Day 1: The beach. This Sunday I was able to travel to Limon, about a three hour drive, and go to a beach that looked like a computer’s desktop background mixed with one of those calendars that makes you jealous of Hawaii. We got up at 4:30 in the morning to leave by 5, and it was different to be awake so early. The sky was some shade of gray with a couple stars still sprinkled among it. There was only growing light.

I squished into the back of a car with my host sister and dad, and his cousin and wife occupied the front seats. We drove through a quiet Turrialba, passing by graffiti that said, We finish by believing in our own smile, and homeless people curled up in blankets in bus stations. Costa Rica flew by us, all winding roads and green mountains, until we got to a thruway and it was a straight shot from there to the casual little beach town of Puerto Viejo in Limon.

It was full of rasta hippies and a lot of foreigners there to do yoga retreats and go to the dusty bars and go on wildlife walks to see monkeys, sloths, snakes, frogs, etc. We saw someone scuba diving, a man fishing, American girls tanning, women braiding hair and making bracelets by the beach. There were a lot of weed smokers and Bob Marley shirts, and the whole place was so chill and casual and beachy that I could’ve stayed there forever.

The water was ridiculously clear and warmer than the water we use to shower. The sand was made of big pieces and we amused ourselves finding shells at the area of beach where people didn’t swim because it’s dangerous to swim near the reef. We found a million shells of all different colors and saw a hermit crab scuttling across the sand. There were pelicans flying overhead and the slow, quiet sound of waves licking the beach. We moved down the beach and swam in the perfect water that was bluer than the sky, salt water on our lips, until we left with sunburned cheeks and sandy toes, to drive back home. We’d gone about ten minutes when we stopped the car at the side of the road and got out to watch the monkeys that were lazing in the treetops above us, making sounds like barking dogs.

After that, we passed through banana plantations where blue bags protected the developing fruit, and the shipping port with huge boats loaded with trailers on trailers labeled Chiquita, Del Monte, Dole. It was too much food to think about, loaded in those climate-controlled trailers that were neatly stacked on top of each other, all on a boat that was too heavy to possibly move across the giant ocean until all that fruit arrives carefully arranged on shelves at Wegmans. It was a wakeup call, to see that image after all the happy people and the jolly monkeys and the beach waves. It makes you remember what’s actually happening in the world.

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Day 2: Volcán Poás. Waking up the day after the beach was extremely difficult, especially because it was once again at four a.m. This time the whole family except for host mom Seidy loaded into the car while it was still dark outside so we could see the second largest volcano in Costa Rica.

The drive was longer this time, through San Jose, and then mountain pastures where there stood cows, sheep, and a pair of deer. We stopped to eat sandwiches for lunch at an overlook where we could see across valleys with clustered cities, to more mountains on the other side, with the same pure rolling hills of miles of green pasture. Men cut hay with machetes and loaded into trailers pulled by small tractors. I breathed the different air that was there and my host family gave me a leaf to chew on that had a delicious flavor but also felt like it was burning my tongue.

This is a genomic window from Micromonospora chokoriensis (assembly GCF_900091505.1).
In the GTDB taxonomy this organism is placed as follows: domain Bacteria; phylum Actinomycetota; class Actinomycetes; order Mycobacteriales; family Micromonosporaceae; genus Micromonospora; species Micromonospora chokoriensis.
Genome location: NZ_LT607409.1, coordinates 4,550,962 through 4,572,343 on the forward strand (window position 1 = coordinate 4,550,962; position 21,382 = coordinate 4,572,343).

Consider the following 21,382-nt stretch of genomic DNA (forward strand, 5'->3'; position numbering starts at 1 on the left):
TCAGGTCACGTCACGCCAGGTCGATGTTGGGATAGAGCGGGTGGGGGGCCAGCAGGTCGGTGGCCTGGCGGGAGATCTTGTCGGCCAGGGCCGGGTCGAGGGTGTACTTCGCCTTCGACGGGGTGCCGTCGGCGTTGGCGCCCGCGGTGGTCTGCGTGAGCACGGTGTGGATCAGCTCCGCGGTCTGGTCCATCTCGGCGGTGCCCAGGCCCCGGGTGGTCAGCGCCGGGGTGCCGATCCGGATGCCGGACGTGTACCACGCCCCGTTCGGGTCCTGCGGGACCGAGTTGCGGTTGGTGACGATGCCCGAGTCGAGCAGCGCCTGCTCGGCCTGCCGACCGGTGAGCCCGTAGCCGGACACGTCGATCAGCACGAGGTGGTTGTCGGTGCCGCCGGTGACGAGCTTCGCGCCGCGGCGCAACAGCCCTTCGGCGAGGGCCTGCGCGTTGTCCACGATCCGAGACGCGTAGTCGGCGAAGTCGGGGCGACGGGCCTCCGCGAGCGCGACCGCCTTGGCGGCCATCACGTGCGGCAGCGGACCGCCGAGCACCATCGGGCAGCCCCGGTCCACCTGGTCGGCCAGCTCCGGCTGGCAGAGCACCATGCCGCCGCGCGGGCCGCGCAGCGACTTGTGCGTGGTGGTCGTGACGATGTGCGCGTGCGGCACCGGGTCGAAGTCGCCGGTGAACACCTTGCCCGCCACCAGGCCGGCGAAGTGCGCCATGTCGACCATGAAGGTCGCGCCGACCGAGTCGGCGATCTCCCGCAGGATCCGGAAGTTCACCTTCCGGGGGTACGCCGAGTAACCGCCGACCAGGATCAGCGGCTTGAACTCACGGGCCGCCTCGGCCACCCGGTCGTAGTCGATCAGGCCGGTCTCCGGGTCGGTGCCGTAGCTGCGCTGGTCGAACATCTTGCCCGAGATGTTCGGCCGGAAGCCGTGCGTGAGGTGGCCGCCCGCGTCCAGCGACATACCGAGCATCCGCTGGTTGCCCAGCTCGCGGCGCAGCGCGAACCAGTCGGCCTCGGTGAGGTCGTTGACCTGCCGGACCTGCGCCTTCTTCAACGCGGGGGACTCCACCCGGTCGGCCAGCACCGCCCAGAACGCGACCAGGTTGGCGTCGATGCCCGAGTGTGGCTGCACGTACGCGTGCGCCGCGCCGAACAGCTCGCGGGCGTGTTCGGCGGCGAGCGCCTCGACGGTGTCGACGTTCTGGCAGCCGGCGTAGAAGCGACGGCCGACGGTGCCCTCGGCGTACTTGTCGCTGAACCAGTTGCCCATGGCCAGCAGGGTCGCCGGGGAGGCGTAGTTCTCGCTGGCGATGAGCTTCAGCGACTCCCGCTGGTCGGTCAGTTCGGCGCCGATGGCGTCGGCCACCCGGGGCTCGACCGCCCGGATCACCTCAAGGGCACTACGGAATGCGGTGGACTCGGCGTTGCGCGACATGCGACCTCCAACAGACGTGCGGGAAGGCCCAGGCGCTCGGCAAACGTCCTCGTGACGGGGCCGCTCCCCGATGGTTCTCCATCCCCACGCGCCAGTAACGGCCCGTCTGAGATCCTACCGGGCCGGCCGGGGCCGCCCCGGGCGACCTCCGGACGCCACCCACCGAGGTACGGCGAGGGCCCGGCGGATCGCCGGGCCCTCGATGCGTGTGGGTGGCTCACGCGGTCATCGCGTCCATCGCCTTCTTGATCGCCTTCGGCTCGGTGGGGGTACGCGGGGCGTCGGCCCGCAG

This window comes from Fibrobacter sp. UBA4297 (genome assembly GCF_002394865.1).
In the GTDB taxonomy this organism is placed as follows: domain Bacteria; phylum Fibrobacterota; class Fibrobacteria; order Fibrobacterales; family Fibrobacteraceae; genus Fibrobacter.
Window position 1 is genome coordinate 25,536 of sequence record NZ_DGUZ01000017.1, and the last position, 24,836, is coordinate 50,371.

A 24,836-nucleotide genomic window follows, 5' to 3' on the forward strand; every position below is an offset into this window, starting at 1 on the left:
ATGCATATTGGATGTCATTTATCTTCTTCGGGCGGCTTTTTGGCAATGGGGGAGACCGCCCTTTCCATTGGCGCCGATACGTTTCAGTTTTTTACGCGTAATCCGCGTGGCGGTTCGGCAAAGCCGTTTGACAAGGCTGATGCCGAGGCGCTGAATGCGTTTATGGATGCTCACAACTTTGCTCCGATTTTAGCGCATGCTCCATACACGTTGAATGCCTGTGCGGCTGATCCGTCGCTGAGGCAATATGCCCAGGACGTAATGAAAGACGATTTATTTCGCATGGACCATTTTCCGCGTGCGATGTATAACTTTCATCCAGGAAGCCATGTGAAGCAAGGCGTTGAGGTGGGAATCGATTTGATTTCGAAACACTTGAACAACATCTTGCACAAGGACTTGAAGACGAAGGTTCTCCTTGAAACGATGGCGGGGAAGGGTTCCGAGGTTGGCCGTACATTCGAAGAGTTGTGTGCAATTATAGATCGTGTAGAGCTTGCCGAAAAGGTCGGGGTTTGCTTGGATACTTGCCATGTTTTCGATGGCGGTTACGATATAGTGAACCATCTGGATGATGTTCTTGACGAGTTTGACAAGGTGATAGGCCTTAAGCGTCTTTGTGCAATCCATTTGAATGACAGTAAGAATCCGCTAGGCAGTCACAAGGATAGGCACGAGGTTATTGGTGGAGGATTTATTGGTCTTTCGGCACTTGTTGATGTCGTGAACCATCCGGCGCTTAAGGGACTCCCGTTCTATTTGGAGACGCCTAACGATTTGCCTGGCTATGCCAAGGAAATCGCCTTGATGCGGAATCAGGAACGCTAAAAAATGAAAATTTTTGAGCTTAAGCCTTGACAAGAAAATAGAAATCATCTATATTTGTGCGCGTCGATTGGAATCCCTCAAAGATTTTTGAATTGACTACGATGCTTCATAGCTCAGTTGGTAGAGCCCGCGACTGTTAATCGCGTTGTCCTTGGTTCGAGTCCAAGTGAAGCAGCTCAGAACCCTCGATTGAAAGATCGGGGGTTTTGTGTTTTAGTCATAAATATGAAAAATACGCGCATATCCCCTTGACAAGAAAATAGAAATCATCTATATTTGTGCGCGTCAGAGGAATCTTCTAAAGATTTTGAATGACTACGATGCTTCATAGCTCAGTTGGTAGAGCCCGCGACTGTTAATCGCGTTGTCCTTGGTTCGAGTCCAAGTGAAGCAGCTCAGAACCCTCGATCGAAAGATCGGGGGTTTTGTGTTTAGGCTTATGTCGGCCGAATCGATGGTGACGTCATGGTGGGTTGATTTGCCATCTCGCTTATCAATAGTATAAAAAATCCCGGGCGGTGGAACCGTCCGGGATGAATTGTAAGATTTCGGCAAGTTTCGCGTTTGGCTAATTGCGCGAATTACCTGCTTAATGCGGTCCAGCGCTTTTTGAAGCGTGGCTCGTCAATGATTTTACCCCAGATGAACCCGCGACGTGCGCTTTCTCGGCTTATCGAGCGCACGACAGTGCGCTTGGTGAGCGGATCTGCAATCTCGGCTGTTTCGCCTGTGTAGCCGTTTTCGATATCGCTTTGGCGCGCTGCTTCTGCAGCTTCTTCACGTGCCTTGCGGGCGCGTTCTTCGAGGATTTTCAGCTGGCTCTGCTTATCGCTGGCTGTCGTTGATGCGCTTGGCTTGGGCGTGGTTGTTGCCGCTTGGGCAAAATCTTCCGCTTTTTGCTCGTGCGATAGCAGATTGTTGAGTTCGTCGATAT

We got to the volcano in the late morning and filed through the visitors’ center first, learning about ecosystems of Costa Rica and the parts of a volcano. When we got to the actual volcano, it was clouded over and we saw nothing but a white wall in front of us, behind which was the crater itself. We continued up to another crater, the principal crater, where there is a lagoon of rainwater that is a dark teal color. It was flat and smooth but for the tiny brushstrokes of wind. There were tourists speaking seven different languages around us and taking pictures with the endemic squirrels that crawl on people’s bags looking for food. Back at the first crater, some of the fog had passed, and we could see straight down into the ashen gray surface of the volcano. It smelled like sulfur and the cool clouds passing over our faces.

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On the way home, we made a stop at Sarchí, where Robert’s uncle lives. It was a big furniture-making place, and there was shop after shop lining the streets advertising wooden tables, chairs, shelves. At the uncle’s house, we could see other colored houses lining up along the vast side of the mountain, and the rainclouds that were coming for us. We went to a souvenir store and saw beautiful furniture and amazing paintings that they were making there in the shop. It was a short stop, so I thought we’d make it back relatively quickly, but actually we got stuck in traffic for over an hour in San Jose. Homeless people came to ask for money at our windows and salesmen walked up and down the row of cars with flowers or plátanos. It was rather overwhelming, and the quiet, dark country roads were a relief after that. We made it home safe and sound after many hours, and sleeping has never felt so sweet.

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